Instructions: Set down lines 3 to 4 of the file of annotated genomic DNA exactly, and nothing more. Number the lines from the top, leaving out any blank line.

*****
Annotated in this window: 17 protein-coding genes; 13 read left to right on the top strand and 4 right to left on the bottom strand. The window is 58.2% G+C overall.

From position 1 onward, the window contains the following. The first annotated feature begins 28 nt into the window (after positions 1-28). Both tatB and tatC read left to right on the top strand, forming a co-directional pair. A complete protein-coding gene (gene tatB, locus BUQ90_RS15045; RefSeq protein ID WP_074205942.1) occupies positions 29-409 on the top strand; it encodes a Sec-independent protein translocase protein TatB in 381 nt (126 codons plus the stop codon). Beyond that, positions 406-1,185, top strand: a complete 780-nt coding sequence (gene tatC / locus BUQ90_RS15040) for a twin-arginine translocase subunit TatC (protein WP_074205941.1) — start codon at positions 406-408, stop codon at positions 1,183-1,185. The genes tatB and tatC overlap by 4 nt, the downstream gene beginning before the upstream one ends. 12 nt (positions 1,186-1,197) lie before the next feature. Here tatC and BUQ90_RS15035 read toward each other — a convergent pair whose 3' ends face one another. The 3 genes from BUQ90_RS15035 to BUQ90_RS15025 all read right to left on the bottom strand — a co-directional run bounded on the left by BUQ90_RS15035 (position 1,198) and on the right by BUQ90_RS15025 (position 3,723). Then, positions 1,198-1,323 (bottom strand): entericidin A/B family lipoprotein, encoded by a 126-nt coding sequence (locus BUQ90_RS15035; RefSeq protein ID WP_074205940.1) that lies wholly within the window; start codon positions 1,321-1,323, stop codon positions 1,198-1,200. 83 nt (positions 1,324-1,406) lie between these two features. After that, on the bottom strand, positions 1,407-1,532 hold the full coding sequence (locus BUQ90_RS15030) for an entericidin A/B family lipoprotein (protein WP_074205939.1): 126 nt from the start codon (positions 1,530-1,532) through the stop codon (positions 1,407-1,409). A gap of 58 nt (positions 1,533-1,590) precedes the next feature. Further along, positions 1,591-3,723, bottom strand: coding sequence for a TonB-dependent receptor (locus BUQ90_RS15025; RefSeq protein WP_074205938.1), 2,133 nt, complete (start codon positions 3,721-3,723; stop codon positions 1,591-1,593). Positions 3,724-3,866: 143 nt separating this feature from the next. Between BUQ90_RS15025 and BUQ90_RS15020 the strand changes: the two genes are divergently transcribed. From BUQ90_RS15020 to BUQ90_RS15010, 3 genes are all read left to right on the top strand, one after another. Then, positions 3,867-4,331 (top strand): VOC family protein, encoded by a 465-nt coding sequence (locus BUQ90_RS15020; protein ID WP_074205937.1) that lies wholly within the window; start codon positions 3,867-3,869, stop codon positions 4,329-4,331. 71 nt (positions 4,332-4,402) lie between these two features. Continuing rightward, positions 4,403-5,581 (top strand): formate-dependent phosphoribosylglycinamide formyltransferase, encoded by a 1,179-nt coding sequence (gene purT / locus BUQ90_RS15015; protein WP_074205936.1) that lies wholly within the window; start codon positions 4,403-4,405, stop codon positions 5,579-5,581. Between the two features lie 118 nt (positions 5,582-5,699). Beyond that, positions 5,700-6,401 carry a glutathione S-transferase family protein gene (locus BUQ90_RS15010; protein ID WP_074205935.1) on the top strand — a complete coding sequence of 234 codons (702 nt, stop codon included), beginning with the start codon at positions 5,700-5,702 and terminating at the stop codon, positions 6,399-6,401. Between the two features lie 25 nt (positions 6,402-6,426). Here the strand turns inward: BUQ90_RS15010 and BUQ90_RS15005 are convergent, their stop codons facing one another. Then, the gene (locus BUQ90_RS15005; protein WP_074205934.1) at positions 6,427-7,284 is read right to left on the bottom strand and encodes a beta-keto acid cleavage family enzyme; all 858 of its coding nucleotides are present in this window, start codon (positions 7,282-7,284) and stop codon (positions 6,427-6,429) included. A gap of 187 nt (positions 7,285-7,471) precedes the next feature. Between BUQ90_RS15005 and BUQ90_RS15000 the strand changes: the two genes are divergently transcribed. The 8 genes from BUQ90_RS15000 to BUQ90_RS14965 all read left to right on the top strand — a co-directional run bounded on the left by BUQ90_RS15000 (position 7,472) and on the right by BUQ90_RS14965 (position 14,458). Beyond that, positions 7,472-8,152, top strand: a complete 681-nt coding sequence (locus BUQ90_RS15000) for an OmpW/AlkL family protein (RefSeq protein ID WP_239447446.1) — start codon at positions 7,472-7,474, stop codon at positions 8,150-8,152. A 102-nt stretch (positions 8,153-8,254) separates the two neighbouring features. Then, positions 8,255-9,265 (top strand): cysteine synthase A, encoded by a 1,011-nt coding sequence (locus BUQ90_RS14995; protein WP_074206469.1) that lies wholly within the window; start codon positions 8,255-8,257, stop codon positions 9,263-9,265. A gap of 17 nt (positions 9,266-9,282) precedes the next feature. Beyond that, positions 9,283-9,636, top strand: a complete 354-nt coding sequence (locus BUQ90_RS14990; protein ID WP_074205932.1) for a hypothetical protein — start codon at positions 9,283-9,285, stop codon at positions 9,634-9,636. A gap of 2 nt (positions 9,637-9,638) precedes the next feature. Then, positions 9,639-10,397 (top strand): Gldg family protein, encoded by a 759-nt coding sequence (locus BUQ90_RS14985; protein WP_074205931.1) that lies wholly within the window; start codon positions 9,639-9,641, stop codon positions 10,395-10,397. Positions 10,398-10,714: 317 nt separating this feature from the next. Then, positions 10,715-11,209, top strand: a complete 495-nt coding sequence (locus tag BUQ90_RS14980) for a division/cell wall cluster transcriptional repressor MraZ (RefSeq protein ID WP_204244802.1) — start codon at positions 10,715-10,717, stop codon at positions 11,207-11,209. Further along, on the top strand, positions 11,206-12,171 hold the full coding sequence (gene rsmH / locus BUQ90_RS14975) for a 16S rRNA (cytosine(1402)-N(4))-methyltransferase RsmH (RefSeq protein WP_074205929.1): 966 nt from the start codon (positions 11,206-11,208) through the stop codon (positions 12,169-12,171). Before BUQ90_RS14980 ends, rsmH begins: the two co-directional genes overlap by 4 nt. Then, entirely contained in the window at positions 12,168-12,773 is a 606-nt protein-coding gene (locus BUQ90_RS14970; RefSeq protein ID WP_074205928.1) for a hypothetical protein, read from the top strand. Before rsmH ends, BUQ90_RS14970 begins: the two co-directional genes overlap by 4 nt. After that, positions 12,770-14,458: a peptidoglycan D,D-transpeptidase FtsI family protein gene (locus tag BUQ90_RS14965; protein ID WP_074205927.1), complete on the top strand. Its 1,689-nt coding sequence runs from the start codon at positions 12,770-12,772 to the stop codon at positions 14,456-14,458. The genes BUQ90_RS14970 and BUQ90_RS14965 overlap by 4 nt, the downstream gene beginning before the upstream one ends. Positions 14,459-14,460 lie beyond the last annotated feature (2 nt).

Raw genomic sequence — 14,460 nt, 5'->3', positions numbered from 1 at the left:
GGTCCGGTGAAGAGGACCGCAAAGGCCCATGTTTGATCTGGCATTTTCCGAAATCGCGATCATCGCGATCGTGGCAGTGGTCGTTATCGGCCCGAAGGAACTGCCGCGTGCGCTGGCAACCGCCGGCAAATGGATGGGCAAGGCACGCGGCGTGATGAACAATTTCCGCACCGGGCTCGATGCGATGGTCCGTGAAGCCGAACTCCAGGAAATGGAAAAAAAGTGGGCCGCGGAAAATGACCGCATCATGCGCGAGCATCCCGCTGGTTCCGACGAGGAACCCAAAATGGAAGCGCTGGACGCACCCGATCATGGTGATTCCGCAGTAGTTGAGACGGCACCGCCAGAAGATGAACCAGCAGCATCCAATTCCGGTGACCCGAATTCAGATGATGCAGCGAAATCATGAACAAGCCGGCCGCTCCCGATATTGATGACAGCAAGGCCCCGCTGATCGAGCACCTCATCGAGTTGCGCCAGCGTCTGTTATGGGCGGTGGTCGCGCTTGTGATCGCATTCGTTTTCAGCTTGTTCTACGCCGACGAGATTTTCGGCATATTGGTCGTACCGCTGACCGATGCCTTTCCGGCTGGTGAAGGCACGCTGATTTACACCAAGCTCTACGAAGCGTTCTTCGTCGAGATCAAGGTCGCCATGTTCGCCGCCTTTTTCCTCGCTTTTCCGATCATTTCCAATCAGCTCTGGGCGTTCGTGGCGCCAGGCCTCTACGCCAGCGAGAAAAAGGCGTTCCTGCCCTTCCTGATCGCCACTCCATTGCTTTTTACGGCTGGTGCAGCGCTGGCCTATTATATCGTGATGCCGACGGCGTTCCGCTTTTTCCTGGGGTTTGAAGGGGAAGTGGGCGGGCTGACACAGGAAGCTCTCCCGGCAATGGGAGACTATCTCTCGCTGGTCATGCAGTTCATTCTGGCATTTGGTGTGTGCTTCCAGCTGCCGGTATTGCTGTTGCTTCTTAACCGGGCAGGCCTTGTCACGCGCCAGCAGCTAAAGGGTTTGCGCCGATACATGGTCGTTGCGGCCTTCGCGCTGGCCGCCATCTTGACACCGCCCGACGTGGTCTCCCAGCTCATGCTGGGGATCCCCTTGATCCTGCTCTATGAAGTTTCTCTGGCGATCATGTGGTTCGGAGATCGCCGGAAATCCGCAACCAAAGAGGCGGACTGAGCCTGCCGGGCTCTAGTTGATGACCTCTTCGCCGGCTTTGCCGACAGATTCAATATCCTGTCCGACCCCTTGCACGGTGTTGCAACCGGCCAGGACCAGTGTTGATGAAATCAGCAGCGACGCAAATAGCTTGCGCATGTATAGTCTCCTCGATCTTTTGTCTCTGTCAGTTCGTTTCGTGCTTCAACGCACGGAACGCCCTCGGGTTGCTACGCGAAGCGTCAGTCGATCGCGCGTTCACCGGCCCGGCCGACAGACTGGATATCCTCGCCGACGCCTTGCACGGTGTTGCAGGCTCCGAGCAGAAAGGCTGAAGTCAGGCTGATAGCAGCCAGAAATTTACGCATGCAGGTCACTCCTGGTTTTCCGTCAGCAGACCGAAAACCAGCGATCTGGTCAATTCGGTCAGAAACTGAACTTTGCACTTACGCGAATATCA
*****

Raw genomic sequence — 14,460 nt, 5'->3', positions numbered from 1 at the left:
GGTCCGGTGAAGAGGACCGCAAAGGCCCATGTTTGATCTGGCATTTTCCGAAATCGCGATCATCGCGATCGTGGCAGTGGTCGTTATCGGCCCGAAGGAACTGCCGCGTGCGCTGGCAACCGCCGGCAAATGGATGGGCAAGGCACGCGGCGTGATGAACAATTTCCGCACCGGGCTCGATGCGATGGTCCGTGAAGCCGAACTCCAGGAAATGGAAAAAAAGTGGGCCGCGGAAAATGACCGCATCATGCGCGAGCATCCCGCTGGTTCCGACGAGGAACCCAAAATGGAAGCGCTGGACGCACCCGATCATGGTGATTCCGCAGTAGTTGAGACGGCACCGCCAGAAGATGAACCAGCAGCATCCAATTCCGGTGACCCGAATTCAGATGATGCAGCGAAATCATGAACAAGCCGGCCGCTCCCGATATTGATGACAGCAAGGCCCCGCTGATCGAGCACCTCATCGAGTTGCGCCAGCGTCTGTTATGGGCGGTGGTCGCGCTTGTGATCGCATTCGTTTTCAGCTTGTTCTACGCCGACGAGATTTTCGGCATATTGGTCGTACCGCTGACCGATGCCTTTCCGGCTGGTGAAGGCACGCTGATTTACACCAAGCTCTACGAAGCGTTCTTCGTCGAGATCAAGGTCGCCATGTTCGCCGCCTTTTTCCTCGCTTTTCCGATCATTTCCAATCAGCTCTGGGCGTTCGTGGCGCCAGGCCTCTACGCCAGCGAGAAAAAGGCGTTCCTGCCCTTCCTGATCGCCACTCCATTGCTTTTTACGGCTGGTGCAGCGCTGGCCTATTATATCGTGATGCCGACGGCGTTCCGCTTTTTCCTGGGGTTTGAAGGGGAAGTGGGCGGGCTGACACAGGAAGCTCTCCCGGCAATGGGAGACTATCTCTCGCTGGTCATGCAGTTCATTCTGGCATTTGGTGTGTGCTTCCAGCTGCCGGTATTGCTGTTGCTTCTTAACCGGGCAGGCCTTGTCACGCGCCAGCAGCTAAAGGGTTTGCGCCGATACATGGTCGTTGCGGCCTTCGCGCTGGCCGCCATCTTGACACCGCCCGACGTGGTCTCCCAGCTCATGCTGGGGATCCCCTTGATCCTGCTCTATGAAGTTTCTCTGGCGATCATGTGGTTCGGAGATCGCCGGAAATCCGCAACCAAAGAGGCGGACTGAGCCTGCCGGGCTCTAGTTGATGACCTCTTCGCCGGCTTTGCCGACAGATTCAATATCCTGTCCGACCCCTTGCACGGTGTTGCAACCGGCCAGGACCAGTGTTGATGAAATCAGCAGCGACGCAAATAGCTTGCGCATGTATAGTCTCCTCGATCTTTTGTCTCTGTCAGTTCGTTTCGTGCTTCAACGCACGGAACGCCCTCGGGTTGCTACGCGAAGCGTCAGTCGATCGCGCGTTCACCGGCCCGGCCGACAGACTGGATATCCTCGCCGACGCCTTGCACGGTGTTGCAGGCTCCGAGCAGAAAGGCTGAAGTCAGGCTGATAGCAGCCAGAAATTTACGCATGCAGGTCACTCCTGGTTTTCCGTCAGCAGACCGAAAACCAGCGATCTGGTCAATTCGGTCAGAAACTGAACTTTGCACTTACGCGAATATCA